The Security of Cyberspace in the US (I)

Cyberspace has been regarded by the countries of the world as one of the important factors affecting national security, geopolitics, and even international political landscape.

In December 2017, US President Trump released a new version of the National Security Strategy, which rendered its “US priority” policy guidelines and outlined a plan of action to improve US national cybersecurity. The document states that the United States will “improve network tools within conflicts, protect US government assets and critical information infrastructure, and ensure the integrity of data and information.” It will also carefully study “opportunities for action against malicious actors in cyberspace.” The new version of the National Security Strategy further emphasizes the competitiveness of cyberspace, claiming that the United States will consider using various means to deter and defeat all cyberattacks against the United States and to implement cyber operations on the enemy’s side “on demand.” In November 2017, White House Homeland Security Advisor Tom Bossert revealed that the United States is planning to develop a new cybersecurity strategy, including: improving computer network security; using government resources to better protect critical information infrastructure; Space establishes good behavioral norms and punishes bad behavior. In December 2017, the United States, Britain, Germany and other countries in NATO member states indicated that they will formulate cyber war rules, guide the troops to deploy cyber-aggressive weapons more widely, and use cyber attacks to defeat enemy invasion. At the beginning of 2019, a consensus was reached on specific terms. According to the consensus reached by the defense ministers of NATO member states, the commander can apply for the use of cyber weapons when necessary.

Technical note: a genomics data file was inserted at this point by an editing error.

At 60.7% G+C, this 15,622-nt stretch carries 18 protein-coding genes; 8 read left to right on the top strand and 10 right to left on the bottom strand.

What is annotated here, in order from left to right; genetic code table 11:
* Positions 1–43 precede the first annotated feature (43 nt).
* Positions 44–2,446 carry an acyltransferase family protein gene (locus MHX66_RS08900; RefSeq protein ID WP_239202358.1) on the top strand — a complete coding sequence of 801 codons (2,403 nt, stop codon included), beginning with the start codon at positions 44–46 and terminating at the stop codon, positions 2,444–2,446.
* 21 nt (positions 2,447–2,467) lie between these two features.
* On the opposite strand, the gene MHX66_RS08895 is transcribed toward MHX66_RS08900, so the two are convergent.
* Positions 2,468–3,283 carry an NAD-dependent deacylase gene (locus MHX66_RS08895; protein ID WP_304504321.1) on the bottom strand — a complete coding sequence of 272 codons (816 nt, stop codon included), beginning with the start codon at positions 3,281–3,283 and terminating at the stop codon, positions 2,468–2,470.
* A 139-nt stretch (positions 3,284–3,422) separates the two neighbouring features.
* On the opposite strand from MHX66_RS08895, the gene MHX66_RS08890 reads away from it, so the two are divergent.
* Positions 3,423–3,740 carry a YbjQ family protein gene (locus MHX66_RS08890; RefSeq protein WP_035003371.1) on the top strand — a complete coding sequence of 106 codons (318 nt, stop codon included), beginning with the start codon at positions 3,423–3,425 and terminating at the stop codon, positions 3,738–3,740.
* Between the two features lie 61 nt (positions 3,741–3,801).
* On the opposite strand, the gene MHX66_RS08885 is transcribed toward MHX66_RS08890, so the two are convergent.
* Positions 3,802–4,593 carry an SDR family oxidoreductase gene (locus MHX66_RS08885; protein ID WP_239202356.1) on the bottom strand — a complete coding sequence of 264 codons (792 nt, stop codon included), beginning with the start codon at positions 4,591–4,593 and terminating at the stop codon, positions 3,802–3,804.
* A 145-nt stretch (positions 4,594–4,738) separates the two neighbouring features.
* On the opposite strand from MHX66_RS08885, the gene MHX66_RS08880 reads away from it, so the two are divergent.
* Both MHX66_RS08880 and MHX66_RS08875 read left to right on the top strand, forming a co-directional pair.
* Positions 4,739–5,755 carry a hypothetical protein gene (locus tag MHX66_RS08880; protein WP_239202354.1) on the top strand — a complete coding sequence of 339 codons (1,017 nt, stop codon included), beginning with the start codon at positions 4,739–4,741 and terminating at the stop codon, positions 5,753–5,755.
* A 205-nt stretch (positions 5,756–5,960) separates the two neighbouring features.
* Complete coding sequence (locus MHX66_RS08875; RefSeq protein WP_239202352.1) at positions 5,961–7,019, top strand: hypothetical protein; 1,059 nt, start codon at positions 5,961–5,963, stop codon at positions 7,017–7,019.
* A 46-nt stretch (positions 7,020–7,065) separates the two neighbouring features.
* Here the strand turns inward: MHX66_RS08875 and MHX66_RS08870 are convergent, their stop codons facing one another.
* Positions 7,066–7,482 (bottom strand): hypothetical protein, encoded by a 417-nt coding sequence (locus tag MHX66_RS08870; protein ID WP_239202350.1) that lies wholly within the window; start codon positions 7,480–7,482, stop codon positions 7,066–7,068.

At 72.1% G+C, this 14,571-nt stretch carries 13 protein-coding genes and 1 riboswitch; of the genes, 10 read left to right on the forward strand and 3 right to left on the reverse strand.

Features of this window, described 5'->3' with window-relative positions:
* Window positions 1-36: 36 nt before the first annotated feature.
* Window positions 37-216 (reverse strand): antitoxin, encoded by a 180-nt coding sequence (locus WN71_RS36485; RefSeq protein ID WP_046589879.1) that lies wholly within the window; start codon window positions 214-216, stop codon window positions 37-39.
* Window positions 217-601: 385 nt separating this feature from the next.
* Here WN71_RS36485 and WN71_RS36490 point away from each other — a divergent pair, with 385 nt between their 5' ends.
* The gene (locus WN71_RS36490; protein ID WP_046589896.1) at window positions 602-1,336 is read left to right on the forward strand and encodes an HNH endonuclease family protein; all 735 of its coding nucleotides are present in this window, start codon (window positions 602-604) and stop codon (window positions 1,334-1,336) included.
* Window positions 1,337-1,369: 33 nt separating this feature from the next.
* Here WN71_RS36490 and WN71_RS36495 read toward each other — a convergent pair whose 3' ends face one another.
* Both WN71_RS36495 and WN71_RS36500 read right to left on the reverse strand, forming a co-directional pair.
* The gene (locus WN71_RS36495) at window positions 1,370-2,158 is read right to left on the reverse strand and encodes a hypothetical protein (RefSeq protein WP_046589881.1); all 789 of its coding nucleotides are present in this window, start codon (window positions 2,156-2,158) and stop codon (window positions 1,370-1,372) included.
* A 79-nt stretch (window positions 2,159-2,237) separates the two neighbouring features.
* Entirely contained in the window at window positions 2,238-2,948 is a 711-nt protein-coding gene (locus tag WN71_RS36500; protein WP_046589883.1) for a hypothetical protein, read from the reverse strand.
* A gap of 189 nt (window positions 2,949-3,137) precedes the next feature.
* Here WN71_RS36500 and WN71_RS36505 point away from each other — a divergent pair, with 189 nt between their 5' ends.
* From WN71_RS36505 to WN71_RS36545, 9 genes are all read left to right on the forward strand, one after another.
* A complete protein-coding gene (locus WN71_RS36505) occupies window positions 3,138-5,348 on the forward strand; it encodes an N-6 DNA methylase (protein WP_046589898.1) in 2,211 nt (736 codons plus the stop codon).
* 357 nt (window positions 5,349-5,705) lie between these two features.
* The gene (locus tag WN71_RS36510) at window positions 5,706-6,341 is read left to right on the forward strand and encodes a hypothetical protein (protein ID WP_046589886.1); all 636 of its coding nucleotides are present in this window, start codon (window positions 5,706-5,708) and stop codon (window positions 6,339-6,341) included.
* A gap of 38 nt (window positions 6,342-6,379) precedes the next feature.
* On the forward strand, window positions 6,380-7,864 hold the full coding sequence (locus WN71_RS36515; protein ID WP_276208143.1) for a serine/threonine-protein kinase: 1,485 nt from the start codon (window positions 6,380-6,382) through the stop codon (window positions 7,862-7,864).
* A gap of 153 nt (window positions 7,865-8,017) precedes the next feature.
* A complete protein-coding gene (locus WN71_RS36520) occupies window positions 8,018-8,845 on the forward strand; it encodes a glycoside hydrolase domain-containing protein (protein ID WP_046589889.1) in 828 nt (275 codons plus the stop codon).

The network defense budget has continued to grow year after year, and the cyberspace arms race has intensified.

In 2017, the U.S. budget for the network sector continued to grow, highlighting the eagerness of US to show its absolute advantage in cyberspace, Click Here For More. and an increasingly cyberspace arms race has been staged. In July 2017, the US House of Representatives passed the $660.5 billion National Defense Authorization Act of 2018. The Act contains a number of amendments related to cyberspace security, including a description of the measures needed to improve cyberattack capabilities and a ”Principle Statement on the Proper Deployment of Network Attack Capabilities”; updated April 2015 Department of Defense Network Strategy – “Specially develop a cyberattack strategy, including cyberattack capabilities, computer network exploits and cyberattacks to block air, land or maritime attacks from Russia and other adversaries”, and make the guidance document about bringing the network attack tools into the weapons depot of Ministry of National Defense and help NATO partners to formulate the ability of network attack.

In 2017, the United States continued to exert its strength in the organization and construction of cyberspace security, and the new network forces and command institutions were basically formed. In August 2017, US President Trump announced that he would upgrade the US Cyber Command to the tenth Joint Operations Command of the US Army, with the same status as the US Central Command, Strategic Command and other major combatant commands.

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